Health providers trained to perform malaria rapid diagnostic tests (RDT) are still prescribing valuable malaria medicines to patients who do not have malaria, according to new research published in PLOS ONE.
Almost 5,000 participants from 40 communities took part in the study, at a variety of public health facilities, pharmacies and drug stores in the Nigerian state of Enugu. Despite the three different training interventions that they received and their satisfaction with the courses and materials, rates of RDT use remained less than 50%.
The researchers from the Artemisinin-based Combination Therapy (ACT) Consortium at the University of Nigeria and the London School of Hygiene & Tropical Medicine in the UK split the health workers into three groups, to either receive a comprehensive RDT training or the same training plus a health campaign in schools, while the control arm received basic instructions to use RDTs. The first group had the highest rate of testing (48%), especially in public health facilities.
Prof. Obinna Onwujekwe from the University of Nigeria, lead author of the study, said: "This study confirms that treating malaria based on signs and symptoms alone remains an ingrained behaviour that is difficult to change. If governments want RDTs to effectively target the use of ACTs and avoid their misuse, then they must be supported by varieties of intensive and sustained interventions aimed at changing the behaviour of health providers and the expectations of patients and their families."
Dr. Virginia Wiseman, health economist at the London School of Hygiene & Tropical Medicine and also a principal investigator in the study, said: "Many studies have investigated the performance of RDTs in ideal settings. With this research we aimed to see how our interventions influenced behaviours, according to the different health services and contexts. We have shown that training alone is not enough to realise the full potential of an RDT. We must continue to explore alternative ways of encouraging providers to deliver appropriate treatment and avoid the misuse of valuable medicines especially in the private sector where we found levels of testing to be lowest."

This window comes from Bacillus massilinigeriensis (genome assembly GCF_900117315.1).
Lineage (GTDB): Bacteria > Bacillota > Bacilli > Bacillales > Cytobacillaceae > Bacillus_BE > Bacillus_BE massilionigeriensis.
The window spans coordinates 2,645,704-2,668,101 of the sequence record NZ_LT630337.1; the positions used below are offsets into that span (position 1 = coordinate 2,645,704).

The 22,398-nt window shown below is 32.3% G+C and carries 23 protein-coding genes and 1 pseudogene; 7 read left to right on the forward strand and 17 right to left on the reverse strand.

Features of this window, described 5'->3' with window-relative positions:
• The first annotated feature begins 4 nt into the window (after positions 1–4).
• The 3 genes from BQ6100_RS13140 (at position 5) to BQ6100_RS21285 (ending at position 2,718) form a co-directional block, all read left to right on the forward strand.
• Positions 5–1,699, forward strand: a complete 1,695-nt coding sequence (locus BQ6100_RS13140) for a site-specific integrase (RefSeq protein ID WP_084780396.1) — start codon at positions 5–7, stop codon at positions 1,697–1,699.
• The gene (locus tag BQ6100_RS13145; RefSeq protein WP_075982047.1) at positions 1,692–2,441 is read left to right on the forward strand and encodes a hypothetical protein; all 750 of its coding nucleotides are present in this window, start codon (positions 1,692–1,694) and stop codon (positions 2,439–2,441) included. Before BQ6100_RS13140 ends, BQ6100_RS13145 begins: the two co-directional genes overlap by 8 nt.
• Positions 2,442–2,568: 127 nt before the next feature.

At present, many health workers in malaria endemic countries usually treat patients based on their signs and symptoms without testing their blood for the presence of malaria parasites, as recommended by the World Health Organization. This can result in patients with a fever being overdiagnosed with malaria and receiving an ACT which they don't need.
Microscopy is a method that requires laboratory equipment and qualified staff, while RDTs are alternative, simple tools that require minimal training to diagnose malaria. These rapid tests can help health workers and vendors in remote locations to prescribe the correct treatment for malaria.
The ACT Consortium is funded by a grant from the Bill & Melinda Gates Foundation to London School of Hygiene & Tropical Medicine.
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